It goes without saying that going through divorce can be a stressful, emotional time.
But one factor that can greatly add to this is the uncertainty over what will happen to loved family pets.
Hopefully, the parties will be able to agree who should keep the pet(s), but what if they can’t? How does the law approach and resolve such disputes between separating couples?
As far as the law is concerned, pets are simply property.
In theory at least, they are therefore treated in the same way as any other chattels, such as the contents of the former matrimonial home.
The court can make an order that the pet should belong to one of the parties, just as it can order that one party should have a certain piece of furniture.
We say ‘in theory at least’ because there are certain pet-specific principles that may be applied to a dispute over ownership of a pet, but we will come to those in a moment.
What is important to understand, however, is that, rightly or wrongly, the court is not specifically concerned with the welfare of the pet, in the same way that it would be with the welfare of a child.
The law does not use the same principles to resolve pet disputes as it uses to resolve children disputes.
And whilst the court can order the transfer of a pet to one party, it will not thereafter get involved in any dispute over the other party’s access to the pet (in one reported case the judge suggested that the parties refer any such dispute to a mediator or arbitrator).
And lastly, the court will not make a maintenance order covering the costs of keeping the pet, although it may possibly take into account such costs as a reasonable outgoing of the party owning the pet.
Agree if you can!
Hopefully all of the above will encourage pet lovers to sort out disputes over arrangements for their pets by agreement.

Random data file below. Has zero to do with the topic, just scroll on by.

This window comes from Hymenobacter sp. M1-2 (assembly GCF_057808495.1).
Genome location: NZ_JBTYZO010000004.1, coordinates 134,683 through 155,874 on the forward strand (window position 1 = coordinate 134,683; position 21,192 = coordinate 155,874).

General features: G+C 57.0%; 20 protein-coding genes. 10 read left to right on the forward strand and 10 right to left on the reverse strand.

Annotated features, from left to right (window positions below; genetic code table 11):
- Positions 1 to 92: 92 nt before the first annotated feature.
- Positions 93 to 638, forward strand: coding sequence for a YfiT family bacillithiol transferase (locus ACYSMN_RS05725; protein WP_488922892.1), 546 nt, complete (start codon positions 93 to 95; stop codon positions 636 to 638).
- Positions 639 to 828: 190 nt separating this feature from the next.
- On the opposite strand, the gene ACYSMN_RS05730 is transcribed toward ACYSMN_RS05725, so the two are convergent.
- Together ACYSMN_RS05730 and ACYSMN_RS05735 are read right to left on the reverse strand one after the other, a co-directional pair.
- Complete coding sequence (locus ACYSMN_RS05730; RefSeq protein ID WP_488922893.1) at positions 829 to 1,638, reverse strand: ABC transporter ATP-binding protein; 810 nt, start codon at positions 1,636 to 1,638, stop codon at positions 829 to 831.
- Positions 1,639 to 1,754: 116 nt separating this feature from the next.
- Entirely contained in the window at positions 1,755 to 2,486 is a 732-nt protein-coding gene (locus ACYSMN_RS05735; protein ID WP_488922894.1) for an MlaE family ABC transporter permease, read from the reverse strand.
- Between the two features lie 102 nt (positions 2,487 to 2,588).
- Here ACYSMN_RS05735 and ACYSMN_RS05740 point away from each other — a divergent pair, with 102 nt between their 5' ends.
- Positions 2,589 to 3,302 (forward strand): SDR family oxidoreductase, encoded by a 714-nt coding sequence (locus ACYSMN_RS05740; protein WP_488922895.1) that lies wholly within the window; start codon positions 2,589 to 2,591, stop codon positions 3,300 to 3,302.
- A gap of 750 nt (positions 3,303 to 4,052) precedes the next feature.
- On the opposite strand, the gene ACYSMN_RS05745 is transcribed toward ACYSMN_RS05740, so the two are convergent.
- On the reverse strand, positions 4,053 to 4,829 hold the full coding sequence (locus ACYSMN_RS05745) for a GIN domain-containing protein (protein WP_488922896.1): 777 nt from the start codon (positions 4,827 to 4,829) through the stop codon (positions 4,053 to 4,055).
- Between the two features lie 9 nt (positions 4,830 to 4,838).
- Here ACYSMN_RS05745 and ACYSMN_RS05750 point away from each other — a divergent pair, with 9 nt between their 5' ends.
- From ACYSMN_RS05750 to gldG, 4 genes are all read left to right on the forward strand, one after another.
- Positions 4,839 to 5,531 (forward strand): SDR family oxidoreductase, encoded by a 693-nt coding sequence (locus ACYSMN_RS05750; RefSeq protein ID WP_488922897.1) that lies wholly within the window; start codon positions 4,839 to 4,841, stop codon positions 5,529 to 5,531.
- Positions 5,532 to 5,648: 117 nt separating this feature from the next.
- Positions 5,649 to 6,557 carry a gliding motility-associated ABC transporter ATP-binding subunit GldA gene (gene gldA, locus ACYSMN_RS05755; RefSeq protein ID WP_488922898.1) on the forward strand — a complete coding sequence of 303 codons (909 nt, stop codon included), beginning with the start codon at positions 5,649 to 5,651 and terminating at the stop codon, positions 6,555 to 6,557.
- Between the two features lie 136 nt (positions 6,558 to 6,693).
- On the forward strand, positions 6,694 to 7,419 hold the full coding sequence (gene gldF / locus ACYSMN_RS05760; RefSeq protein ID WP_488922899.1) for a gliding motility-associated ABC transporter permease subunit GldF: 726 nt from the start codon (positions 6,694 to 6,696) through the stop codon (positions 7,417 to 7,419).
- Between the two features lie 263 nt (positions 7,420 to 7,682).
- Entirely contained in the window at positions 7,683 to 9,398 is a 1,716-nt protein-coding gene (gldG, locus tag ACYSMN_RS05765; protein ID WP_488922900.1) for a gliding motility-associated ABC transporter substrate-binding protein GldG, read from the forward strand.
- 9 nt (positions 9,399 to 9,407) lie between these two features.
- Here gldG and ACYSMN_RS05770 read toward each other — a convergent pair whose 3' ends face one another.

You can try to do this by discussing the matter with your spouse directly, by negotiating via solicitors, by asking a mediator to help you reach agreement, or even by referring the matter to arbitration, whereby the parties appoint an arbitrator to decide the matter, and agree to be bound by the arbitrator’s decision.
And agreeing matters has other advantages, alongside being quicker and cheaper than going to court. You can always agree an arrangement that a court will not order, such as one whereby the care of the pet is shared between the parties.
Thankfully, most pet disputes are resolved by agreement, but in the end if you can’t agree arrangements with your (former) spouse, then there may be no alternative but to ask the court to sort out the matter.
Matters the court may consider
As indicated above, the court will apply certain principles to any dispute over pet ownership. Some of these are just the sort of matters that may be taken into account in any dispute over chattels, and some are pet-specific. They include:
1. Who purchased the animal? They may have a better claim to ownership. The same may apply if the pet was given as a gift to one of the parties.
2. Who looked after the pet? The court may consider it appropriate that the pet remain with its primary carer.
3. Who pays for the pet’s upkeep? including food, insurance and vet bills
4. Whose name is registered on the pet’s microchip database? This might give an indication of true ownership.
5. Who, if anyone, is going to remain in the former family home? Remember, it is also the pet’s home…
6. Lastly, if there is more than one pet? The court may of course simply divide them between the parties.
How Prince Family Law can help?
At Prince Family Law we pride ourselves on offering a bespoke service tailored to each client’s individual needs. We offer an empathetic approach, fully understanding the difficulties and problems during a relationship breakdown.
We offer a free 30-minute consultation for anyone interested in our services. Our excellent team of support staff are always on hand to offer reassurance and liaise with you and the fee earner involved in your case to ensure you receive a first-class service at a reasonable price.